My constituents are disappointed that neither of those requests was met in next year's plan for the Irish sea. That is especially bewildering because the explanatory memorandum to the proposed new Council regulations acknowledges that cod stocks have reduced to such a level that they cannot readily replenish themselves by
Because of their cod catches, Dutch and Belgian beam trawlers are included in the recovery programme in the North sea. Their combined quotas account for 15 per cent. of the TAC for that area. At the cod and hake meeting in Brussels on 19 October, they were included in the measures to protect hake. They asked for a derogation to use 80 mm nets in The Hague boxes to the south-west of the UK, but were refused. During the proposed closed season in the western Irish sea11 February to 30 Aprilthe beamers come into the eastern Irish sea and catch fish heavy with roe, swimming along the bottom of the sea. That is not conservation.
Fleetwood men are not anti-Dutch and Belgian beamers per se, but they want fair treatment. They want the Dutch and Belgian vessels to be incorporated in any cod recovery programme in the Irish sea, as they are in the North sea and to the south-west of England. The Fleetwood men think that beamers should be brought into the programme as well as recognising that small local boats with low horsepower must be allowed to continue to fish in the so-called Blackpool box. My hon. Friend the Minister will recall the problem in 2000 when those vessels were not allowed to fish and had nowhere else to go. That caused problems. Their effort is very small and they do not affect the cod recovery programme or the viability of the fisheries.
My hon. Friend the Minister and I have corresponded on mesh sizes. Fleetwood fishermen tell me that mesh sizes should be linked to horse power. They see beam trawlers exploiting regulations on mesh sizes and mixed fisheries and catching a wide variety of fish. That undermines the effort to conserve stocks in the Irish sea.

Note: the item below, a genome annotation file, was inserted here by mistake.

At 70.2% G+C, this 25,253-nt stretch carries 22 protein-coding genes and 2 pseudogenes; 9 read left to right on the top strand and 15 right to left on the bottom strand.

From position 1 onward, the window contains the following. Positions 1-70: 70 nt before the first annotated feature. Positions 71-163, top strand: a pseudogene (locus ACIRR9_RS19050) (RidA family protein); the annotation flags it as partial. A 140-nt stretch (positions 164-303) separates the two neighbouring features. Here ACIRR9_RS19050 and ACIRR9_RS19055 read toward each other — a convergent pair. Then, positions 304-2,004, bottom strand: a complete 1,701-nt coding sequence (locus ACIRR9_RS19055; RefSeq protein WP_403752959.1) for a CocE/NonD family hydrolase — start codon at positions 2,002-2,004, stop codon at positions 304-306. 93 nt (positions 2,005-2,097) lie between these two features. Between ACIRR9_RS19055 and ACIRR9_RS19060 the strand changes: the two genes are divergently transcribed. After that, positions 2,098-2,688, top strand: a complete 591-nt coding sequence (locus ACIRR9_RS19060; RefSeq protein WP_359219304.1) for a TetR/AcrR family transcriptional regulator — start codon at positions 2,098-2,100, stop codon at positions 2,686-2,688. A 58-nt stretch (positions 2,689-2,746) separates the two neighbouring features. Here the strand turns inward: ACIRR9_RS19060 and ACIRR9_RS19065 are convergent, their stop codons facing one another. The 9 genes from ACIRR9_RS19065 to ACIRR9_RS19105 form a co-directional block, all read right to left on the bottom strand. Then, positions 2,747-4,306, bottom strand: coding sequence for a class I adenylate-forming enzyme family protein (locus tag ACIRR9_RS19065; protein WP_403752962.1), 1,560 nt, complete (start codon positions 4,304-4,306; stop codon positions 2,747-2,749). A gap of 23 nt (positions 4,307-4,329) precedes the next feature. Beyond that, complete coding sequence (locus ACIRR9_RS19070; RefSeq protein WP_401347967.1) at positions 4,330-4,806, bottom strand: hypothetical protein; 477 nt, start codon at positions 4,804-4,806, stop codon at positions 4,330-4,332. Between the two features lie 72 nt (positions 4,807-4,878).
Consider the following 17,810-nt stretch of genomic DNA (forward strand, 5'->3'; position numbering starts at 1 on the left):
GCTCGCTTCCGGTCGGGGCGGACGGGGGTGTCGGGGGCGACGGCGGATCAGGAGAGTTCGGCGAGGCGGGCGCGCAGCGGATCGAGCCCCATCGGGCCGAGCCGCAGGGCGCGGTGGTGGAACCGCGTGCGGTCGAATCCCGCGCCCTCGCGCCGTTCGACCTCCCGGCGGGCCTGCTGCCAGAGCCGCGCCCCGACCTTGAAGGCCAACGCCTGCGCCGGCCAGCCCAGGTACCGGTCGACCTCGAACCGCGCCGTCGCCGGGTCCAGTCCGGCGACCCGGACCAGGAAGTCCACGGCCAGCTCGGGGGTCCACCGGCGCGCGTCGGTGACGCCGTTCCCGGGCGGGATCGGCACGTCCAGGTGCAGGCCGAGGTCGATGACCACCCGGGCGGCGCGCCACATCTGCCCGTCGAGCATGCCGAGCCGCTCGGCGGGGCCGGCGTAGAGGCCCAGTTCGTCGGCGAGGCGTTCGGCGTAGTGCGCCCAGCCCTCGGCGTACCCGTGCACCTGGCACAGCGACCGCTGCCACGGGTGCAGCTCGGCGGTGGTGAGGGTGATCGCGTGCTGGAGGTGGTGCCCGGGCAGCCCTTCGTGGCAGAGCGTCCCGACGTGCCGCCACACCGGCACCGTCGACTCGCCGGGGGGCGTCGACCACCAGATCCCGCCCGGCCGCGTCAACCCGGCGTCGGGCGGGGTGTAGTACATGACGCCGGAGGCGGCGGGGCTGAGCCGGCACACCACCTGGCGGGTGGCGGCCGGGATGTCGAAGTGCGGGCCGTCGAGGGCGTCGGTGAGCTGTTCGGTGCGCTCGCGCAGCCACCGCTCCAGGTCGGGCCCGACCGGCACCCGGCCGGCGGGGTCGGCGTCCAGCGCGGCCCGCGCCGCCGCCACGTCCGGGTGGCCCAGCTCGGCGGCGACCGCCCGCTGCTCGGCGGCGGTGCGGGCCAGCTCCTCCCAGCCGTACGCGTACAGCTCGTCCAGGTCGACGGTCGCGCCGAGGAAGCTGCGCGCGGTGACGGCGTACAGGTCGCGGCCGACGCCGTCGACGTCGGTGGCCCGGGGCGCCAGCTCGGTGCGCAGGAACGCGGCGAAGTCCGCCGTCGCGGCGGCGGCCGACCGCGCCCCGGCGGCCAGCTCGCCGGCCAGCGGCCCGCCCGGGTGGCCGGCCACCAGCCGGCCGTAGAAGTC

Information from the International Council for the Exploration of the Sea shows that cod, whiting and sole in area 7a are being fished beyond biological limits. I hope that my hon. Friend the Minister will re-examine the issues of mesh sizes and the quotas that are allocated in mixed fisheries. I hope that he will also look into the way in which vessels such as beam trawlers, which specialise in catching sole, can catch substantial amounts of cod as well, even though they are using a much smaller mesh size. Moreover, I am told that the mesh size for sole catches many fish that are not yet mature and have not yet reproduced. Clearly, that is another serious conservation issue.
I come briefly to the matter of governance. Many hon. Members have drawn attention to the recommendations from the National Federation of Fishermen's Organisations and the Scottish Fishermen's Federation on regional fisheries management. They are widely supported, with the proviso that the particular needs of sub-regions around the country must also be taken into account.
All parties involved accept that decision making has been too remote and bureaucratic. The Commission's Green Paper acknowledges that fishermen have not been sufficiently involved in developing acceptable technical measures. We need the advice and expertise of local fishermen, scientists and administrators if we are to formulate a policy that will deliver a sustainable fishery, and which will also be acceptable to those who work in the industry.
Several hon. Members have commented on decommissioning, an issue that excites very different opinions. Previous schemes led to a large number of vessels being taken out, and meant that no new investment was made. Seven years ago, 40 local boats were registered with the Fleetwood Fish Producers Organisation, but today there are only 20. We could end up with no local vessels fishing our local waters in the Irish sea. That would be dreadful, so I hope that my hon. Friend the Minister will recognise the impact that decommissioning can have on fishing communities. At the same time, however, some fishermen regard decommissioning as an opportunity to leave the industry with some dignity.
Finally, I shall sum up by thanking Tom Watson and the members of the Fleetwood Fish Forum for their hard work in supporting the local fishing industry. I am also grateful to them for the many hours that they spend briefing me and keeping me updated on issues of local concern. Their plea to my hon. Friend and his colleagues in the Council of Ministers is that they work to protect the British fishing industry and to support the needs of our local fishing communities, so that whenand ifstocks recover, Fleetwood fishermen will still be around to benefit.